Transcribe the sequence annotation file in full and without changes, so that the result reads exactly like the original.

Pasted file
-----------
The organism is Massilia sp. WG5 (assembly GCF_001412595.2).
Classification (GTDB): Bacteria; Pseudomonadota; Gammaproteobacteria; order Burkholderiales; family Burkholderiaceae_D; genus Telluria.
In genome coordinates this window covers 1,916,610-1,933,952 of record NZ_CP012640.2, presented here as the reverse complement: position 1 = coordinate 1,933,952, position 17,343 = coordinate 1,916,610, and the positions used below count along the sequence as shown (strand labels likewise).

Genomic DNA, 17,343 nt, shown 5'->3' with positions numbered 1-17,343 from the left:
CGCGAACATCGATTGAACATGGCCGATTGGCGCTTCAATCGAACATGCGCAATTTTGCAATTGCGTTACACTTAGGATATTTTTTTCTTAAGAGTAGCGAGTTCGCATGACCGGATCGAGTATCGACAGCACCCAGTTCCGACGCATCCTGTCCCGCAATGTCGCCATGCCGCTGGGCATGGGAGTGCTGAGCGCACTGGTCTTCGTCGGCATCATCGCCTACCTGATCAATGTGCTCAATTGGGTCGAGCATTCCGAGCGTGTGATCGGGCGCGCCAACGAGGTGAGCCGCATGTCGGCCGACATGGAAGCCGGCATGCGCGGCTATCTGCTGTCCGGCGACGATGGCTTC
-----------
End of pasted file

The organism is Massilia sp. WG5 (assembly GCF_001412595.2).
Classification (GTDB): Bacteria; Pseudomonadota; Gammaproteobacteria; order Burkholderiales; family Burkholderiaceae_D; genus Telluria.
In genome coordinates this window covers 1,916,610-1,933,952 of record NZ_CP012640.2, presented here as the reverse complement: position 1 = coordinate 1,933,952, position 17,343 = coordinate 1,916,610, and the positions used below count along the sequence as shown (strand labels likewise).

Genomic DNA, 17,343 nt, shown 5'->3' with positions numbered 1-17,343 from the left:
CGCGAACATCGATTGAACATGGCCGATTGGCGCTTCAATCGAACATGCGCAATTTTGCAATTGCGTTACACTTAGGATATTTTTTTCTTAAGAGTAGCGAGTTCGCATGACCGGATCGAGTATCGACAGCACCCAGTTCCGACGCATCCTGTCCCGCAATGTCGCCATGCCGCTGGGCATGGGAGTGCTGAGCGCACTGGTCTTCGTCGGCATCATCGCCTACCTGATCAATGTGCTCAATTGGGTCGAGCATTCCGAGCGTGTGATCGGGCGCGCCAACGAGGTGAGCCGCATGTCGGCCGACATGGAAGCCGGCATGCGCGGCTATCTGCTGTCCGGCGACGATGGCTTC